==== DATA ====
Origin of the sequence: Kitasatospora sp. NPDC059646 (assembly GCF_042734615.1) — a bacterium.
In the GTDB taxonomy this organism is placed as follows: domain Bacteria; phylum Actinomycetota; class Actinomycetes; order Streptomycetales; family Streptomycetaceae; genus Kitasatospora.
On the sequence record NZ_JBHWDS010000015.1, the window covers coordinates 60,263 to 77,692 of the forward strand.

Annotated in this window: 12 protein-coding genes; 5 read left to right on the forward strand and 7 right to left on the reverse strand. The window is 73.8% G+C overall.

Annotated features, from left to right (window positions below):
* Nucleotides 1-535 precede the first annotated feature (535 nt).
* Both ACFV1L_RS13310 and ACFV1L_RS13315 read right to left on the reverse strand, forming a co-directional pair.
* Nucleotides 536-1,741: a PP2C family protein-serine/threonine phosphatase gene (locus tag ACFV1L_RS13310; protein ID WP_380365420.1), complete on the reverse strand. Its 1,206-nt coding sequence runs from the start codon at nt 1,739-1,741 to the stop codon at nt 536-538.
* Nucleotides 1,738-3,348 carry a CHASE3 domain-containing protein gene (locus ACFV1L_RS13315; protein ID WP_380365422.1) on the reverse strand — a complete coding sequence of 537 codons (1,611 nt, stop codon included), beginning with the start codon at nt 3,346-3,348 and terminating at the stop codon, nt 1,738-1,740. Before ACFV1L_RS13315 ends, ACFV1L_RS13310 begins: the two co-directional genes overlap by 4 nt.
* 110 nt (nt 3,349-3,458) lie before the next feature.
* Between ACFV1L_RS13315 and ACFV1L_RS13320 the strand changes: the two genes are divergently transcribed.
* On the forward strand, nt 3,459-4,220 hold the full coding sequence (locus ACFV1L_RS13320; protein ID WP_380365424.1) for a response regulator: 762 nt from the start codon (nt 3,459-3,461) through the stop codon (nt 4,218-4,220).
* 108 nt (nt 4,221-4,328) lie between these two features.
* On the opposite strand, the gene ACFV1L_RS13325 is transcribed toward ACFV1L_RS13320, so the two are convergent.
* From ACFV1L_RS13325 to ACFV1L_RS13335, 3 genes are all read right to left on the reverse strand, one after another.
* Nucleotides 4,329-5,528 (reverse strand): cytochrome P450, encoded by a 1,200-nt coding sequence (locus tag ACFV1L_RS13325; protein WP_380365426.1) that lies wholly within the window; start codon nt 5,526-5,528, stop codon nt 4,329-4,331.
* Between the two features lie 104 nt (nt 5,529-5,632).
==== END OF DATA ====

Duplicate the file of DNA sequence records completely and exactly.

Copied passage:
Origin of the sequence: Kitasatospora sp. NPDC059646 (assembly GCF_042734615.1) — a bacterium.
In the GTDB taxonomy this organism is placed as follows: domain Bacteria; phylum Actinomycetota; class Actinomycetes; order Streptomycetales; family Streptomycetaceae; genus Kitasatospora.
On the sequence record NZ_JBHWDS010000015.1, the window covers coordinates 60,263 to 77,692 of the forward strand.

Annotated in this window: 12 protein-coding genes; 5 read left to right on the forward strand and 7 right to left on the reverse strand. The window is 73.8% G+C overall.

Annotated features, from left to right (window positions below):
* Nucleotides 1-535 precede the first annotated feature (535 nt).
* Both ACFV1L_RS13310 and ACFV1L_RS13315 read right to left on the reverse strand, forming a co-directional pair.
* Nucleotides 536-1,741: a PP2C family protein-serine/threonine phosphatase gene (locus tag ACFV1L_RS13310; protein ID WP_380365420.1), complete on the reverse strand. Its 1,206-nt coding sequence runs from the start codon at nt 1,739-1,741 to the stop codon at nt 536-538.
* Nucleotides 1,738-3,348 carry a CHASE3 domain-containing protein gene (locus ACFV1L_RS13315; protein ID WP_380365422.1) on the reverse strand — a complete coding sequence of 537 codons (1,611 nt, stop codon included), beginning with the start codon at nt 3,346-3,348 and terminating at the stop codon, nt 1,738-1,740. Before ACFV1L_RS13315 ends, ACFV1L_RS13310 begins: the two co-directional genes overlap by 4 nt.
* 110 nt (nt 3,349-3,458) lie before the next feature.
* Between ACFV1L_RS13315 and ACFV1L_RS13320 the strand changes: the two genes are divergently transcribed.
* On the forward strand, nt 3,459-4,220 hold the full coding sequence (locus ACFV1L_RS13320; protein ID WP_380365424.1) for a response regulator: 762 nt from the start codon (nt 3,459-3,461) through the stop codon (nt 4,218-4,220).
* 108 nt (nt 4,221-4,328) lie between these two features.
* On the opposite strand, the gene ACFV1L_RS13325 is transcribed toward ACFV1L_RS13320, so the two are convergent.
* From ACFV1L_RS13325 to ACFV1L_RS13335, 3 genes are all read right to left on the reverse strand, one after another.
* Nucleotides 4,329-5,528 (reverse strand): cytochrome P450, encoded by a 1,200-nt coding sequence (locus tag ACFV1L_RS13325; protein WP_380365426.1) that lies wholly within the window; start codon nt 5,526-5,528, stop codon nt 4,329-4,331.
* Between the two features lie 104 nt (nt 5,529-5,632).